29A spoken or written text does not in itself Cognitive views of reading (top-down andinteractive models)Encompass this fundamental principlefrom schema theory:A spoken or written text does not in itselfcarry meaning; rather, it provides directionsfor readers on how to use their own storedknowledge to retrieve and construct meaning.(Adams & Collins apud Leahey & Harris, p. 201).
30A social view of reading Posits that reading performs a socializing function.Assumes that texts are social and cultural artifactsreflecting group values and norms.Acknowledges the fact that texts are materializedor structured into different genres.Recognizes that we communicate through genresthat fulfill different social purposes in particularcontexts of use.
31Toward a synthesis:A sociocognitive viewof reading(Bernhardt, 1991).The two perspectives are integrated into aholistic view of the reading process.Meaning is reader-generated and it dependson the activation of different types of knowledge(prior knowledge, textual, lexical-systemic andstrategic knowledge).
32A sociocognitive view of reading Toward a synthesis:A sociocognitive view of reading(Bernhardt, 1991).Acknowledges the dynamic relationshipsbetween text producers, text receiversand the text itself.Recognizes the ongoing interaction betweenreader and writer, mediated by the text andcontext. This interaction is socially constructed.
33A sociocognitive view of reading Toward a synthesis:A sociocognitive view of reading(Bernhardt, 1991).Schema knowledge (from schema theory) isboth a social and a mentalistic construct.Understands the concept of text as a socialconstruct.
34Conceptualized as a social construct. Viewed as a communicative event that is socially and culturally recognizable, bothin spoken and written modes.Materialized in different genres for a variety of social communicative purposes.The readingtext
35The reading text (Anstey; Bull, 2004) A reading text can be paper, electronic, or live.It may comprise one or more semiotic systems (linguistic, sound, visual, spatial, gestural).Texts are consciously constructed.The readingtextMeanings are actively constructed.A text may be constructed using intertextuality.Texts may be multimodal, interactive, linear, and nonlinear.(Anstey; Bull, 2004)
36A genre-based approach to teach L2 reading Encourages habits of meaning-makingby students.Centered on the explicit identificationand analysis of genre features to showhow patterns of language work to shapemeaning.
37A genre-based approach to teach L2 reading Counts on students’ recognition of genresimilarities between Portuguese and Englishto enhance L2 reading comprehension.Counts on students’ repeated experienceswith texts in their mother language to enhanceL2 reading comprehension.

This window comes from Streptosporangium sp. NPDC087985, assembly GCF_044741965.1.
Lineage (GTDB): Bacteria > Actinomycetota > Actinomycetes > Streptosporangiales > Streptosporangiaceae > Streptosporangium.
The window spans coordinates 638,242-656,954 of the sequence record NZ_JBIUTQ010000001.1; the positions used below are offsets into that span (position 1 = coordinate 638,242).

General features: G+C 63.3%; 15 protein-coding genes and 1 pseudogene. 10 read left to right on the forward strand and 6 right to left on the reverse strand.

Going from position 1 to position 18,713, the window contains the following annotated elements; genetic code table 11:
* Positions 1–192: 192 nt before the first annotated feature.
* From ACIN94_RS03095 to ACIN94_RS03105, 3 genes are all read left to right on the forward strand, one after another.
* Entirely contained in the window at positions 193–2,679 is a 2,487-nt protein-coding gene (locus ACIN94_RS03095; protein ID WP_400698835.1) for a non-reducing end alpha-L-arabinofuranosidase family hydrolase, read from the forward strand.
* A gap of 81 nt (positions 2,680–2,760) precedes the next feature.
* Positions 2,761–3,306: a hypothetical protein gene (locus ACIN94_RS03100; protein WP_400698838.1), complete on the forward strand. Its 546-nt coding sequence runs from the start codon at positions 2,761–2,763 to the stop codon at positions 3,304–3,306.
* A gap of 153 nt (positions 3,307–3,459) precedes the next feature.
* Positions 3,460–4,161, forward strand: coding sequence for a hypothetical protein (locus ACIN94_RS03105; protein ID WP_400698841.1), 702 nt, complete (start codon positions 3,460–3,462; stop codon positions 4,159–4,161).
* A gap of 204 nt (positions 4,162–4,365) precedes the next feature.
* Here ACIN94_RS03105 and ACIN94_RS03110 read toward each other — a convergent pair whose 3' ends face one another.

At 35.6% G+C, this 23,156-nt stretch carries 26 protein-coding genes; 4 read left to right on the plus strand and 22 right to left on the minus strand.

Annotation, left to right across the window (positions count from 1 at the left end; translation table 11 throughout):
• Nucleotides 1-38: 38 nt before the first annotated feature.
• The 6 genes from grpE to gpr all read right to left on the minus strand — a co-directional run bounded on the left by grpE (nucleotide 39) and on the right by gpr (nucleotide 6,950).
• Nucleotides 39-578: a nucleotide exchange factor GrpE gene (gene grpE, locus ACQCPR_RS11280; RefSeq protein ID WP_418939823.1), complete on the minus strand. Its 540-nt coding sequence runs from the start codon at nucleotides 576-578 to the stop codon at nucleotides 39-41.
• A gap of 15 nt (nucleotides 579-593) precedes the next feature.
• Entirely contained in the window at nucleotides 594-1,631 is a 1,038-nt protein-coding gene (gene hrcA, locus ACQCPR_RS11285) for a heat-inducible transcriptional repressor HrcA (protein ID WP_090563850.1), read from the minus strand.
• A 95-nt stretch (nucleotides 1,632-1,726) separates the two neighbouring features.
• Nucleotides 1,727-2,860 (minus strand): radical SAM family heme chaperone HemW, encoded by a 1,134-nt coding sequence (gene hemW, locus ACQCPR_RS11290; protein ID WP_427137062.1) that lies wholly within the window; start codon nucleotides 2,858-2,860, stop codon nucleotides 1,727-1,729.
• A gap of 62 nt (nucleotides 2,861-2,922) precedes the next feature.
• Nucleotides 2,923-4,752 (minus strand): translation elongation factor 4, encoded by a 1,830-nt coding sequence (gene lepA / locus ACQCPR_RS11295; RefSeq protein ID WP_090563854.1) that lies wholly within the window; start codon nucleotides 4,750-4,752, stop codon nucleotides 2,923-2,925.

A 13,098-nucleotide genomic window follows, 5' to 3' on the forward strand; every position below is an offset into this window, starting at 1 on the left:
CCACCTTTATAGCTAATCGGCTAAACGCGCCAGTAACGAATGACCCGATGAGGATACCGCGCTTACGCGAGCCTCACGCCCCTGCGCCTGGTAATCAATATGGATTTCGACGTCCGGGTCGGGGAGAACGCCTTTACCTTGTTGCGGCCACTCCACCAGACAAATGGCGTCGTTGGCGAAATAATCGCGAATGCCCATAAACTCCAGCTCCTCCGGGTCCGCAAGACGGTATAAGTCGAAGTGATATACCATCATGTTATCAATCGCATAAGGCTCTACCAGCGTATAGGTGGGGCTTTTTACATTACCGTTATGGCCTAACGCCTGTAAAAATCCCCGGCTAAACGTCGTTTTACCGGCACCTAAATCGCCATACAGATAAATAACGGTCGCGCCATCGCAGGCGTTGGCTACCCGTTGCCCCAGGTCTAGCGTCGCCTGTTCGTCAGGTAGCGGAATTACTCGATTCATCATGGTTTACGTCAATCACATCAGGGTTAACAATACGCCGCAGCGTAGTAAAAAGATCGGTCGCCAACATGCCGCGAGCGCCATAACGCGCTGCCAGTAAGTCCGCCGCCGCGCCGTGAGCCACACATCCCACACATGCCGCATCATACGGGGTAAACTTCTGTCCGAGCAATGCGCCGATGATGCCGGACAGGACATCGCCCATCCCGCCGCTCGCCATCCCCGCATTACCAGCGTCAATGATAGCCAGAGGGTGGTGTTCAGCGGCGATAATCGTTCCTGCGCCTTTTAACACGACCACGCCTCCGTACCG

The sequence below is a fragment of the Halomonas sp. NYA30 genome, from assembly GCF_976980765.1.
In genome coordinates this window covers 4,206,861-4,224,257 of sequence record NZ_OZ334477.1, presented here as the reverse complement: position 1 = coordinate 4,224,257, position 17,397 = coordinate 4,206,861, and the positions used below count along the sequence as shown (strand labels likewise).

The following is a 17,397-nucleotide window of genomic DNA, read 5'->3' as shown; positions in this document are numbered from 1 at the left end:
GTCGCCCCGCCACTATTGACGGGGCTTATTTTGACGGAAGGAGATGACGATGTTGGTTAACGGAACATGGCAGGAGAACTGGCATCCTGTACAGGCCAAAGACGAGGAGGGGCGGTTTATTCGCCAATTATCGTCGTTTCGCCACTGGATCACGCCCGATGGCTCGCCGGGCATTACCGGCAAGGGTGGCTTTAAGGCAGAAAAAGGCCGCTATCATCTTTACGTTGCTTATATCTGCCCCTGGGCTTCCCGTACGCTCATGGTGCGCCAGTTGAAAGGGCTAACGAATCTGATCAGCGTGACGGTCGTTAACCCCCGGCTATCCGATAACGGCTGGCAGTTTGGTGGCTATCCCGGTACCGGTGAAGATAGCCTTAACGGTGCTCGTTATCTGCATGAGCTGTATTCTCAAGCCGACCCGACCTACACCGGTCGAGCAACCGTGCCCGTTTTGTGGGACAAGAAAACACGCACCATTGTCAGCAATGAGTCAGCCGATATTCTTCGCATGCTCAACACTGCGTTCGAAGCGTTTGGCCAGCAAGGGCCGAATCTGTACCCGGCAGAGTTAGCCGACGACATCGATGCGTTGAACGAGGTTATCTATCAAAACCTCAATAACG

38A genre-based approach to teach L2 reading Encourages students to contextualize the particular texts they have to read by an understanding of the specific situations for which they have been written, their communicative purposes, intended audience, the social role played by the author, and when and where they were published.
39A genre-based approach to teach L2 reading In other words, this approach to teaching encourages students to answer this set of questions: “who writes what, for what purposes, how, where, and when” in order to understand the overall context for which texts have been written as well as who they want to influence.
40A genre-based approach to teach L2 reading Teaches the discursive, the lexical andthe linguistic features of different genresexplicitly to enhance L2 readingcomprehension.
41Fase 1: Pré-leitura Fases de uma aula de leitura Ativação de conhecimentoanteriorProposta Curricular de Língua Estrangeira do Estadode Minas Gerais
42Fase 2 Compreensão de pontos gerais Fases de uma aula de leitura Compreensão das condições deprodução do textoExploração da informaçãonão-verbalProposta Curricular de Língua Estrangeira do Estadode Minas Gerais
43Fase 3 principais Compreensão de pontos Fases de uma aula de leitura Exploração da informação verbal:construção dos elos coesivos -lexicais e gramaticais - inferências.Proposta Curricular de Língua Estrangeira do Estadode Minas Gerais
44Fase 4 Compreensão detalhada Fases de uma aula de leitura Exploração da informação verbal:inferências, sínteses, integração.Resumo do texto lido na forma dediagramas, esquemas e mapasconceituaisProposta Curricular de Língua Estrangeira do Estadode Minas Gerais
45Fase 5: Pós-Leitura Fases de uma aula de leitura Reflexões sobre as característicasretórico-discursivas e linguístico-textuais do texto lido.Proposta Curricular de Língua Estrangeira do Estadode Minas Gerais
46Fase 5: Pós-Leitura (cont.) Fases de uma aula de leituraFase 5: Pós-Leitura (cont.)Atividades de desenvolvimentode vocabulário.Atividades de aprendizagemde gramáticaProposta Curricular de Língua Estrangeira do Estadode Minas Gerais
47Please send me a message from there. I’ll be Visit my PORTAL atPlease send me a message from there. I’ll beglad to be in touch with you.
48ReferencesDIAS, R. Proposta Curricular de Língua Estrangeira do Estado de Minas Gerais -CBC.Disponível em: Faça o download em .pdfpara facilitar a leitura.
49Publicações recentesDIAS, R; DELL’ISOLA, R. L. P. Gêneros textuais: teoria e prática deEnsino em LE. Campinas: Mercado de LetrasDIAS, R. Inglês na escola: pelas trilhas da inclusão social. BeloHorizonte: Editora DimensãoDIAS, R; JUCÁ, L.; FARIA, R. Prime – Inglês para o Ensino Médio.São Paulo: MacmillanDIAS, R; CRISTOVÃO, V. L. L. O livro didático de língua estrangeira:múltiplas perspectivas. Campinas: Mercado de Letras